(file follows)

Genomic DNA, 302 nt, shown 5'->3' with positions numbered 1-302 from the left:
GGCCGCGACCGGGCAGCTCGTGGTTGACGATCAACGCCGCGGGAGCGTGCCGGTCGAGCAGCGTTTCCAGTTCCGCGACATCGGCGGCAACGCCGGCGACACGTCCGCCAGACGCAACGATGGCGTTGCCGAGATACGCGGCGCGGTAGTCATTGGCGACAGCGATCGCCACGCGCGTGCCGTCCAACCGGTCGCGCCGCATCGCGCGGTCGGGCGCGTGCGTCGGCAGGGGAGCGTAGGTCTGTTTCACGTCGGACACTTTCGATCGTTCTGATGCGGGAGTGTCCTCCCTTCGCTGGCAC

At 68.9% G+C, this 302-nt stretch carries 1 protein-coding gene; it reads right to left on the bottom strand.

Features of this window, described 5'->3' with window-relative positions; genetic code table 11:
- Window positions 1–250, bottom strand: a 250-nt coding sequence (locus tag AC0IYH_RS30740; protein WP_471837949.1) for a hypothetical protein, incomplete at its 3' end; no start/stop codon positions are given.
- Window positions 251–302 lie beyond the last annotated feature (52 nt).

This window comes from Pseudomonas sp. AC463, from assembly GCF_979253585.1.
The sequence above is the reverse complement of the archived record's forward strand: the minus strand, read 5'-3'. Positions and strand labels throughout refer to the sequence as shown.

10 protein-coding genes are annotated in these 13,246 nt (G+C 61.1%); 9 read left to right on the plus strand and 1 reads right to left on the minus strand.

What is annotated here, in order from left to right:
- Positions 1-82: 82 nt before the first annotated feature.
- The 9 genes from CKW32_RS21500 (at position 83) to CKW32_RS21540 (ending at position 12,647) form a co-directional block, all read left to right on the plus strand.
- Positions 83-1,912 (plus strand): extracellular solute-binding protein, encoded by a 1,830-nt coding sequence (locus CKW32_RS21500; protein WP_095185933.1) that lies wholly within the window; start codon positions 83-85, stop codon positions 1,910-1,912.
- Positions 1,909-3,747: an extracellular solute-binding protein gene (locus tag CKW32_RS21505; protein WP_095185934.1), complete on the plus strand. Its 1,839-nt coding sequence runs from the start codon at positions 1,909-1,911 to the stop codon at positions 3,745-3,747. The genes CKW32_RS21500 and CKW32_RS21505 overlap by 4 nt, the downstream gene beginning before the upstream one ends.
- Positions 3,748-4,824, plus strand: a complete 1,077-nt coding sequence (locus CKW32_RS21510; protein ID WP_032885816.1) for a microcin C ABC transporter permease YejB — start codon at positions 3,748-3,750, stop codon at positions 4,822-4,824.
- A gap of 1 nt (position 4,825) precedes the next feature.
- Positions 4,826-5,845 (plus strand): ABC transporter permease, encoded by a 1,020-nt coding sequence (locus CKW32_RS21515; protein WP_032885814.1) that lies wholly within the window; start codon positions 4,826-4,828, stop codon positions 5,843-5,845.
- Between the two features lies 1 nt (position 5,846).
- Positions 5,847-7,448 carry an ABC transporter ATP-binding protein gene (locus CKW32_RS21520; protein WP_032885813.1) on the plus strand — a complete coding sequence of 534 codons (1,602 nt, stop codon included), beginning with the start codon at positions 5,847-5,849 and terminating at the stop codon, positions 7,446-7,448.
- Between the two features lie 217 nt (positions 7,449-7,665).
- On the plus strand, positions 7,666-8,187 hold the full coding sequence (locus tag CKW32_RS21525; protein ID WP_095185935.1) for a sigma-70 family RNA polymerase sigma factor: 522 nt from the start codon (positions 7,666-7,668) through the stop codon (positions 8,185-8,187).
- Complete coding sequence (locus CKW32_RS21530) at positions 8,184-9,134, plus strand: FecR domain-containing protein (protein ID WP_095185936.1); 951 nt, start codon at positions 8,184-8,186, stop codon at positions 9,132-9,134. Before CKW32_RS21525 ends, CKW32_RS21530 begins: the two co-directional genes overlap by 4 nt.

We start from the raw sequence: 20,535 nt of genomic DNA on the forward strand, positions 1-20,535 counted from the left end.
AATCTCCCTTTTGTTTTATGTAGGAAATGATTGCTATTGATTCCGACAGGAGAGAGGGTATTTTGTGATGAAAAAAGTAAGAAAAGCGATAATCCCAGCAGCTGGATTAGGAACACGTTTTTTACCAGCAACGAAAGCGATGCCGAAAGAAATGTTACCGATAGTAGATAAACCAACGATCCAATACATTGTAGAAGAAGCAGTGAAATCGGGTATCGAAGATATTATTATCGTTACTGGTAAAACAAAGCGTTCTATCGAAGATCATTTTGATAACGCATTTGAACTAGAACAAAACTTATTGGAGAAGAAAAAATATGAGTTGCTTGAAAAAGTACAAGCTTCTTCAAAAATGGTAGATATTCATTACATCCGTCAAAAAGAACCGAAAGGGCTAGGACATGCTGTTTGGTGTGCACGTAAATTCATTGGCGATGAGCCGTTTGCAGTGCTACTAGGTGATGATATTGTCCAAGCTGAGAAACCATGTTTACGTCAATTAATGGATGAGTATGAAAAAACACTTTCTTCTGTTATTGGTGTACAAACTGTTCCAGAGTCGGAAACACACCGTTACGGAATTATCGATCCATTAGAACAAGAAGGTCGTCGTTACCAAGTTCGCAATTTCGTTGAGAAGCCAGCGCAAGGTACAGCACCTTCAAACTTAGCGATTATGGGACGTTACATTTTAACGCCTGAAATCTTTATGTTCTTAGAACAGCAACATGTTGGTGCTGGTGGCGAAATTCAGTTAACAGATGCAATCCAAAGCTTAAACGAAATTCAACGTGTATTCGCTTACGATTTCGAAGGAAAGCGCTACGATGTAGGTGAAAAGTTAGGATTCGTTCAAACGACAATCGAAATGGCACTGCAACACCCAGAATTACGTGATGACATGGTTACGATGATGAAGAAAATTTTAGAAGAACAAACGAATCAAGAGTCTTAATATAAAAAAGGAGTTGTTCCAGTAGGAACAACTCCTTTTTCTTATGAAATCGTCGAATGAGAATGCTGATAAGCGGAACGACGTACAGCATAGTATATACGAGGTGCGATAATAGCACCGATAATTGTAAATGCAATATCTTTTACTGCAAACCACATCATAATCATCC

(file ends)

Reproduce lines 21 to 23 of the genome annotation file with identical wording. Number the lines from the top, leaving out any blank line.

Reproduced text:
- On the plus strand, positions 7,666-8,187 hold the full coding sequence (locus tag CKW32_RS21525; protein ID WP_095185935.1) for a sigma-70 family RNA polymerase sigma factor: 522 nt from the start codon (positions 7,666-7,668) through the stop codon (positions 8,185-8,187).
- Complete coding sequence (locus CKW32_RS21530) at positions 8,184-9,134, plus strand: FecR domain-containing protein (protein ID WP_095185936.1); 951 nt, start codon at positions 8,184-8,186, stop codon at positions 9,132-9,134. Before CKW32_RS21525 ends, CKW32_RS21530 begins: the two co-directional genes overlap by 4 nt.

We start from the raw sequence: 20,535 nt of genomic DNA on the forward strand, positions 1-20,535 counted from the left end.